- Net tangible benefit for the borrower â€“ This means that the mortgage lender has to show that the borrower is benefitting from the refinance by getting either a lower payment, reducing the time he will pay on the mortgage or converting from an ARM into a fixed rate mortgage. This only makes sense and has been put in as a consumer protection because too many loans have been made where the borrower is lowering their interest rate, but because of all the upfront charges, they arenâ€™t getting any real benefit from doing it (the mortgage broker is, though). This is already the law in Illinois.
- Maximum combined loan to value â€“ As the program is set up now, FHA will let you subordinate your second mortgage or home equity loan (keep it in place with the banks permission), no matter how much the combined value of the 2 loans is compared to your homeâ€™s value. With this change they are now capping it at 125%, or the loans canâ€™t be over 25% more than what your home is worth. In the real world this wonâ€™t make much of a difference. Most second mortgage lenders donâ€™t want to offer subordinations over the homeâ€™s current value anyway, and even if FHA allows it, the lender funding the mortgage may not.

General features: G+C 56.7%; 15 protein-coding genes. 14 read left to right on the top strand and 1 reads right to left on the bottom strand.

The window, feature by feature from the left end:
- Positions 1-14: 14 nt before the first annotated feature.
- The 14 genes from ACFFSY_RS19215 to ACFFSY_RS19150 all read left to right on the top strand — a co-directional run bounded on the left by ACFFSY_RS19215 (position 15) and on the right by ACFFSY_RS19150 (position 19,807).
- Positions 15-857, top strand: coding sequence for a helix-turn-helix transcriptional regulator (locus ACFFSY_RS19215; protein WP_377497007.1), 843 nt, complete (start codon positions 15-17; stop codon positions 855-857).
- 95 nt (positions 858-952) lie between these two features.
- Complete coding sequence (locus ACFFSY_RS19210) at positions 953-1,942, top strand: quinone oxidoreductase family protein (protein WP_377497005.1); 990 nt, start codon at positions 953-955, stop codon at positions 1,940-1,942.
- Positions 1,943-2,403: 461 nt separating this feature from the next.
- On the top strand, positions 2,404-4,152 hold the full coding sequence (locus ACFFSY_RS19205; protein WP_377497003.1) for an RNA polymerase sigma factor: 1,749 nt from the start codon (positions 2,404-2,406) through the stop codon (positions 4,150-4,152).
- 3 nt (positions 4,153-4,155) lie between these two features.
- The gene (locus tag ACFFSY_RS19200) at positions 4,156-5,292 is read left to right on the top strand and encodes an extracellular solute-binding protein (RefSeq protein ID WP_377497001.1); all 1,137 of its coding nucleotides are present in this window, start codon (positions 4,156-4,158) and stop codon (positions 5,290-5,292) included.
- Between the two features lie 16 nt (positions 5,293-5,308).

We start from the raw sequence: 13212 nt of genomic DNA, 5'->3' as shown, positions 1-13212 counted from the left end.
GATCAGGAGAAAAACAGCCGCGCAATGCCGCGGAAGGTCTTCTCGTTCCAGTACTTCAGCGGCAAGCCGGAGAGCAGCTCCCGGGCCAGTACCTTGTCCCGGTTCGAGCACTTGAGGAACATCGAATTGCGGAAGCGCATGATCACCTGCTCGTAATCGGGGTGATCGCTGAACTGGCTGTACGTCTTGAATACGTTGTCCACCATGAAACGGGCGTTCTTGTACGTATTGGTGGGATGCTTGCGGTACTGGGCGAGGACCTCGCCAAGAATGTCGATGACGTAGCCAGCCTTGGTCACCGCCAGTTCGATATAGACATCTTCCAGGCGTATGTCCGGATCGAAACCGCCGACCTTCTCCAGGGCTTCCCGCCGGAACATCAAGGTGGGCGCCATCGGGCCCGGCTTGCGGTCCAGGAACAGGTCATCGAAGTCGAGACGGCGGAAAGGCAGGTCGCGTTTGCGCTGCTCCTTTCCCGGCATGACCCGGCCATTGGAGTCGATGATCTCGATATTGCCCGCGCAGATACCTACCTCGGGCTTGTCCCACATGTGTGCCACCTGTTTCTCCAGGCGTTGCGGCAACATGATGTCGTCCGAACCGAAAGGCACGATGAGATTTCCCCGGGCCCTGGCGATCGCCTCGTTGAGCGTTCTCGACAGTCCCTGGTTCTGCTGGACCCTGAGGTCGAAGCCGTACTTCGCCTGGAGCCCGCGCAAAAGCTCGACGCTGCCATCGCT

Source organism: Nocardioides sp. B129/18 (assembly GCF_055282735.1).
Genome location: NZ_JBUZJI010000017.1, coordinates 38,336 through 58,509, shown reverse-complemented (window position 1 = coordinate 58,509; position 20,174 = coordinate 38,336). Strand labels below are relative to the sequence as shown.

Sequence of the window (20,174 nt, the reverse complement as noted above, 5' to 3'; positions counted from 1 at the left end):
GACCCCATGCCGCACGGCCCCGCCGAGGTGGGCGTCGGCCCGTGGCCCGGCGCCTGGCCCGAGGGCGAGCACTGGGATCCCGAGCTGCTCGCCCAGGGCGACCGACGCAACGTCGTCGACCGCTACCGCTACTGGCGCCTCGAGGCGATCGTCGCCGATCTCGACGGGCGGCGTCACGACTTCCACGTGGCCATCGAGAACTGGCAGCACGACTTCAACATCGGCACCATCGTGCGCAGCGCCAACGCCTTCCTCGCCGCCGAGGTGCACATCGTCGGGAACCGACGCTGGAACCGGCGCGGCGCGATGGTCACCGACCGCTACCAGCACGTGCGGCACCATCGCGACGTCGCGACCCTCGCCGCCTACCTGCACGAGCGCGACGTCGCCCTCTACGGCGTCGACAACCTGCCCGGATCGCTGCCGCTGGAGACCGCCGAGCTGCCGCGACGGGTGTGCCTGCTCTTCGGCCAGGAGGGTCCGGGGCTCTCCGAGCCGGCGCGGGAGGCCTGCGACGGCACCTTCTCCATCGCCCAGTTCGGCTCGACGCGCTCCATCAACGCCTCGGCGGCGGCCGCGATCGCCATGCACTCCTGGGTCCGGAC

- Appraisal guidelines â€“ One of the big advantages of the FHA streamline refinance, especially in this market, is that the borrower can in most cases roll the closing costs and escrow charges into the new loan amount, reducing the cash they need to come up with at closing. The new rules will require that if you want to roll in costs, you will need a new appraisal. If property values are down, as is the case for many borrowers, they will need to come up with the cash upfront and show that they have the funds available.
- Discount points â€“ After the changes take place, borrowers wonâ€™t be able to roll discount points into the new loan to buy down the rate. This is another rule that makes sense to me. Iâ€™ve seen too many companies that prey on borrowers by offering below market rates, but then piling on the points (which increases the loan amount and the payment) in order to get the lower rate. This rarely makes sense for the borrower, even if they will stay in the loan for the full 30 years.